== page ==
61 per cent of UK employees say their employer doesn’t encourage them to lead an active lifestyle
New research by AXA PPP healthcare reveals body issues and low self-esteem are preventing nearly a quarter (22 per cent) of UK employees from exercising with their workmates.
One in 10 (11 per cent) are also deterred by the prospect of wearing spandex and leggings in front of colleagues – a reluctance that may be fuelled by the perception of a quarter of bosses (26 per cent) that colleagues wearing gym clothes at work is unprofessional. But it’s not just a lack of confidence about appearance that’s stopping employees being more active with colleagues; embarrassment around feeling unfit compared with others is putting off one in four of them too.
What’s more, 61 per cent of the employees polled by the healthcare company say their employer doesn’t encourage them to lead an active lifestyle. On the other hand, most bosses agree that exercise has a positive effect on employees’ productivity (78 per cent) and on their ability to handle stress (82 per cent). The evident disconnect between employers acknowledging the benefits of exercise and employees saying they fail to promote it is a shortcoming AXA PPP healthcare director,
Chris Horlick, says needs addressing, and is why AXA PPP healthcare has partnered with ukactive to support National Fitness Day:
“A sedentary lifestyle often comes with the territory of an office job. Previous research by AXA PPP healthcare has shown that UK workers rack up an average of eight hours sitting time a day – that’s equivalent to a UK flight to the Caribbean.3 Yet prolonged sitting has been linked to health risks, including obesity, type 2 diabetes and some types of cancer, that employers shouldn’t ignore.4 Promoting an active workforce is in their own interests and the benefits of doing so, such as boosting employees’ energy and productivity and their ability to deal with stress, can pay dividends in the short and long-term.”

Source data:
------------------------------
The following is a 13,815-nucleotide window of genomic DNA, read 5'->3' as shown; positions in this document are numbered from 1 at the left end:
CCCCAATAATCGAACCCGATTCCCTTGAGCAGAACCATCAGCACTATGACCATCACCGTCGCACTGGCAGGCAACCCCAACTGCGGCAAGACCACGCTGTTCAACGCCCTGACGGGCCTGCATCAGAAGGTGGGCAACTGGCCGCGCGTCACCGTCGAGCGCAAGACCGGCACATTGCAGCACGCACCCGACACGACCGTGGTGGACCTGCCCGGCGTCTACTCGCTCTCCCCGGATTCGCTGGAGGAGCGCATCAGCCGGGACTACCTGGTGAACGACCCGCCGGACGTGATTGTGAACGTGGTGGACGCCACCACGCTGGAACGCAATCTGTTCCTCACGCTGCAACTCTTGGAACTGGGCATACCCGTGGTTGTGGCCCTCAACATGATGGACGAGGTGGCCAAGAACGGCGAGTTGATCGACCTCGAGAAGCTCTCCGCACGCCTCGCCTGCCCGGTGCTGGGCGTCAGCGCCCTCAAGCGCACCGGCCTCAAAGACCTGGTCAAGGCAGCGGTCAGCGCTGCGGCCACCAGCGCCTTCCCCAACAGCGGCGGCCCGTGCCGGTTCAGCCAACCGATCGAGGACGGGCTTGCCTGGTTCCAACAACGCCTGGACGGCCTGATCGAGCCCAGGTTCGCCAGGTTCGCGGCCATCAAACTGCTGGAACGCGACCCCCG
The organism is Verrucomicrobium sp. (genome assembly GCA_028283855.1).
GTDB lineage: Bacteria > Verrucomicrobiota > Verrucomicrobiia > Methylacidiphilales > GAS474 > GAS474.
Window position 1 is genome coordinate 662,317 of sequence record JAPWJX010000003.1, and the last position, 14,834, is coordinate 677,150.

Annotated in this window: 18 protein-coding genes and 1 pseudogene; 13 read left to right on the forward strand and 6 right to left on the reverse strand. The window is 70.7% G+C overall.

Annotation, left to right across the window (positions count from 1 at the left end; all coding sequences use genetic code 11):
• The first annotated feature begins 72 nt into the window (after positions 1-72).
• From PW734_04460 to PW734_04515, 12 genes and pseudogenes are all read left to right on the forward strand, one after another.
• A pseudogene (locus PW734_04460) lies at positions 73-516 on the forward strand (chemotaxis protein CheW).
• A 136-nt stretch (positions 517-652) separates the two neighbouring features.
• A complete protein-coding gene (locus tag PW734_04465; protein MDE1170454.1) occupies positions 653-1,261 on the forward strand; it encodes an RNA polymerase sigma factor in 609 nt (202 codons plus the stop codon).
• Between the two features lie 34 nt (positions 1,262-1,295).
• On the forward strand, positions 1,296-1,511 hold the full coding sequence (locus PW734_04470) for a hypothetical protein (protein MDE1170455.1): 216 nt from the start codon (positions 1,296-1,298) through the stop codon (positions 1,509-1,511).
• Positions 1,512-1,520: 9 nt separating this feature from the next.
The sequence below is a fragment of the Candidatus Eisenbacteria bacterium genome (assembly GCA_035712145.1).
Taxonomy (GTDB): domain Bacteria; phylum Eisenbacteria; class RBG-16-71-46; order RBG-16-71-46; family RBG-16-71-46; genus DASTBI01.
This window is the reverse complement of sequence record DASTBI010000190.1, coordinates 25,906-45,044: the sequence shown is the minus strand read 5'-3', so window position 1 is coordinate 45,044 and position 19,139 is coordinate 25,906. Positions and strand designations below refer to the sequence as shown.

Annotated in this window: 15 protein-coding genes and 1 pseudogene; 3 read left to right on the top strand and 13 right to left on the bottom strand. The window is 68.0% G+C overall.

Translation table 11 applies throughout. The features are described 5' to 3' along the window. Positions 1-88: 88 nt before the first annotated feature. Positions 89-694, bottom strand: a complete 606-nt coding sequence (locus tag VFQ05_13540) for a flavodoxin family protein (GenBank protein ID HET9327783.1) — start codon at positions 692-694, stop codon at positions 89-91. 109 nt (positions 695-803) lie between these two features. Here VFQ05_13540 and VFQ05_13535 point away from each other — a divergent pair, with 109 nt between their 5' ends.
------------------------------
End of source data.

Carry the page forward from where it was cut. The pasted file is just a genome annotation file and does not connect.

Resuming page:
The scale of employee inactivity revealed by AXA PPP’s research is alarming: nearly half (45 per cent) admit they don’t do the 30 minutes of daily exercise, five times a week, recommended by the NHS.5 And more than one in four (27 per cent) don’t do any during their working week. Those who do try to fit some exercise around their working day – before or after work, as part of their commute or during their lunch break – may find their plans thwarted by work demands.
For example, 62 per cent of those with good intentions to exercise during their lunchbreak say they sometimes find themselves having to cancel their fitness plans due to workload or work commitments and 79 per cent of those who exercise after work but would prefer to do so in the morning blame lack of time before their working day for not being able to do so. Perhaps bosses could be more flexible in their approach to working hours to help employees who want to be more active but find their working pattern is an impediment.
“Employers have a responsibility to protect their employees’ health and safety. But we’re urging them to go further than simply meeting their statutory duty of care. Creating a workplace culture where being active is not just encouraged but is the norm should be conducive to a happy, productive workforce where employees feel valued and supported and want to give their best. Whether it’s allowing greater flexibility around working patterns, providing subsidised gym access or simply encouraging a more active commute, our research shows that employees want more support from their employer to lead an active lifestyle.”